It has been two years since the financial crash that wreaked so much havoc in global economies. Yet have we learned the main lessons and implemented the necessary steps to avoid another? Is it even possible?
One issue which needs to be eliminated from the table straight away is the sovereign budget and debt crisis. Politicians needing to shift the blame for their own errors are purposely confusing causes and effects, the old “post hoc ergo propter hoc” argument being used to good effect. Certainly, the current global debt crisis exploded after the financial crisis, but it was not caused by it. This may have been the case in a very few number of countries, where the financial sector had been allowed by politicians, by supervisors and by the central bank to grow to several multiples of GDP (Iceland, Ireland, Latvia, perhaps the U.K.) but it was not a general phenomenon. Remember that U.S. banks have already repaid every cent that they received from the government (through the TARP program), and with a good return on the taxpayers’ money. Recall as well that some countries now facing severe budgetary problems did not experience a financial crisis in recent years, such as Italy and France.
The budget crisis did not originate with profligate bankers but with profligate politicians. It started already back in the 1970’s, when many countries tried to compensate the loss of purchasing power induced by quadrupled oil prices with increased domestic demand. The consequences for inflation and for the public purse were disastrous. The advanced countries in this world have not run a budget surplus since; consequently, their debt levels have, on average, risen from some 40 per cent of the Gross Domestic Product in 1975 to over 100 per cent and risk rising even further unless drastic resolutions are implemented. This leads to our first lesson: Fixing the debt crisis is imperative but it has little to do with past or future financial crises.
Fixing what went wrong the last time in the financial sector is encumbered by an unholy coalition of bankers and conservative politicians in the U.S. and elsewhere, who have succeeded in blocking most of the changes necessary to prevent yet another financial crisis that may turn out to be just as virulent. Overall, actions actually taken have been directed at popular causes such as hedge and private equity funds or executive pay, but in reality, neither caused the recent crisis in any way. Rather, they serve as convenient scapegoats.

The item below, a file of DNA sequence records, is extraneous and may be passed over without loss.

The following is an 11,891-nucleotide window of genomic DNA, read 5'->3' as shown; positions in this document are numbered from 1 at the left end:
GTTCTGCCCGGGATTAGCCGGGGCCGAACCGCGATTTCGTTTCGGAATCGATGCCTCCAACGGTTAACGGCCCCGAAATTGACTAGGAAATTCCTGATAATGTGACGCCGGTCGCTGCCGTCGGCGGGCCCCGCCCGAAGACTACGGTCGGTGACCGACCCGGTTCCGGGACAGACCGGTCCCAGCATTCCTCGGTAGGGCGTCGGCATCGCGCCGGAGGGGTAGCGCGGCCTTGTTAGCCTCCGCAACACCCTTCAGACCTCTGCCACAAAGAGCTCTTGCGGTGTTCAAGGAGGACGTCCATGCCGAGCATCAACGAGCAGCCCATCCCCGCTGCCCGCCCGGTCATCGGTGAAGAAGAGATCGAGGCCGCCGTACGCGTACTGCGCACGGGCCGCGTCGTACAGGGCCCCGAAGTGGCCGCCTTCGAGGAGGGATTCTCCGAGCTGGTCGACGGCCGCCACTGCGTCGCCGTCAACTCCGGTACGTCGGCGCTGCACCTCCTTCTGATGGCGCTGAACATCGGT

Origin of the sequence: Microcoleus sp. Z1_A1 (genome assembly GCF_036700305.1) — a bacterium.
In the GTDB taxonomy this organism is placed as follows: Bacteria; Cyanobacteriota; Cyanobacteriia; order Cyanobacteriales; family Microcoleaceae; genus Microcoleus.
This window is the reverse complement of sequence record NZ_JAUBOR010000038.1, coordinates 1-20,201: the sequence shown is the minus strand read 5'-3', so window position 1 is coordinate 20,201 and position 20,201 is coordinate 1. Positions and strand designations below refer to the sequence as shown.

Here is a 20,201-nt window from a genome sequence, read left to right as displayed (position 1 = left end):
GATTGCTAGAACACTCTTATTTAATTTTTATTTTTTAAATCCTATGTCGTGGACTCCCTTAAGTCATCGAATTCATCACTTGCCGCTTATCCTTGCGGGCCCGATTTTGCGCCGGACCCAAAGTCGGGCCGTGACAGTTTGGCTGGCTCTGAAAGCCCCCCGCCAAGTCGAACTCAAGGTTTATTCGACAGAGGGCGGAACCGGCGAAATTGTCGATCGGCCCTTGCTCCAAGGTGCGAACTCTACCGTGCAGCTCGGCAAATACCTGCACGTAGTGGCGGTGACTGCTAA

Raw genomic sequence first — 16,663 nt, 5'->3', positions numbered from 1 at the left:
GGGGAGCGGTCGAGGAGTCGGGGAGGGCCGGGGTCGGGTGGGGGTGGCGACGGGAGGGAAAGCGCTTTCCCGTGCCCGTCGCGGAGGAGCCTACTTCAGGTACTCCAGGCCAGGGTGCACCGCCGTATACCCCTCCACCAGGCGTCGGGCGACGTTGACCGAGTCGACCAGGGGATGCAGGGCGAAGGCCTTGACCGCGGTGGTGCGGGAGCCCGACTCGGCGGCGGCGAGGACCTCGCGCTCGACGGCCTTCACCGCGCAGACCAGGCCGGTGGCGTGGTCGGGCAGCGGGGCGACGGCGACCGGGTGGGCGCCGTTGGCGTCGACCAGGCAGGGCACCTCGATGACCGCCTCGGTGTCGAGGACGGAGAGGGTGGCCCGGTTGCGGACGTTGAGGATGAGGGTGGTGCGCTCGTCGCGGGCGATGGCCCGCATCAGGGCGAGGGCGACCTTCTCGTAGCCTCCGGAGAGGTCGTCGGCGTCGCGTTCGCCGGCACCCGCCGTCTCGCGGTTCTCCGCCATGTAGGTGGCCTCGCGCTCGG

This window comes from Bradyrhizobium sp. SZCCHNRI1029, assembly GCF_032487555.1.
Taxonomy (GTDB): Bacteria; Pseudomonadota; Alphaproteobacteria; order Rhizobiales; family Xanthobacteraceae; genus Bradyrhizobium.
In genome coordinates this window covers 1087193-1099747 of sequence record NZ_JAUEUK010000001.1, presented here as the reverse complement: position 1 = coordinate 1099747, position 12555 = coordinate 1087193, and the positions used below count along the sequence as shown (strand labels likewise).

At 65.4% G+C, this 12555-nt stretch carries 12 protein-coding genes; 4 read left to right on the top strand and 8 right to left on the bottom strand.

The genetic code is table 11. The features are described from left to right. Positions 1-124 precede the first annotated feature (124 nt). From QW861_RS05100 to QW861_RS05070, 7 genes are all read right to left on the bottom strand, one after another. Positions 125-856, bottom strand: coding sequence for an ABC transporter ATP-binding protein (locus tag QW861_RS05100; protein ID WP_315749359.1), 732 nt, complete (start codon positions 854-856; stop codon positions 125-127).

Some steps have indeed been taken in the right direction. Capital adequacy requirements have been raised and the quality of capital improved. However, the required ratio of equity to risk-adjusted assets is still way too low except in a few countries bold enough to go their own way (Switzerland, Sweden and maybe the U.K.).The leverage multiple (total assets over capital) is finally being restricted in Europe, although the maximum should have been set at 20 (as in the U.S.) rather than 33. In the recent crisis, some major European banks (UBS, Deutsche Bank) had assets over 70 times their capital base! Liquidity requirements will (hopefully) be implemented, although banks are screaming bloody murder. Better information and better analysis of information will perhaps result with the European Systemic Risk Board and its U.S. counterpart, the Financial Stability Oversight Council. An independent and strong U.S. Consumer Financial Protection Bureau might make a difference in the next crisis.
Yet, virtually nothing is being done about the major problem – the “too-big-to-fail”- syndrome in financial as well as non-financial institutions. Concentration in banking is rising in most countries, especially in the U.S. Capital ratios are still set at levels too low to enable banks to survive a major crisis on their own. Even worse is the fact that the Dodd-Frank Act has shifted some of the banks’ most risky business such as proprietary trading onto the “shadow banking system”, where it is much more difficult to spot, evaluate, supervise and regulate. On top of this comes the incentive aspect. All of this results in the second major lesson from the crash: Bailing out GM, Chrysler and the professional counterparties of AIG’s derivative business will probably be seen as one of the major mistakes of government intervention in the past crisis. In the future, similar business organizations will think – rightly or wrongly – that the government is always able and willing to provide any amount of help they might require.
Finally, will we be able to spot where the next crisis is going to hit? Apart from a few professional pessimists, nobody saw the last crisis coming. It was obvious that the housing market in some countries, mostly Anglo-Saxon, were in need of a significant correction. What we did not know was that the risks involved had in many cases been shifted by derivative instruments such as CDO’s (Collateralized Debt Obligations) and CDS’s (Credit Default Swaps) to countries such as Germany which in itself had had no house-price hysteria. However, that this would lead to a situation where banks globally would lose over half of their initial capital base was not obvious. Ultimately, will the next crisis be easier to predict? Can we spot where the new risks are? If we have learnt anything from the recent crash, the answer is: most probably not.
Johan A. Lybeck is the author of A Global History of the Financial Crash of 2007-2010. He has worked as Managing Director of Finanskonsult AB (Stockholm) and Risk Analysis SA (Brussels) for the last 25 years. He has a PhD in Economics from the University of Michigan (1971), and has taught as a chaired full professor of economics and finance.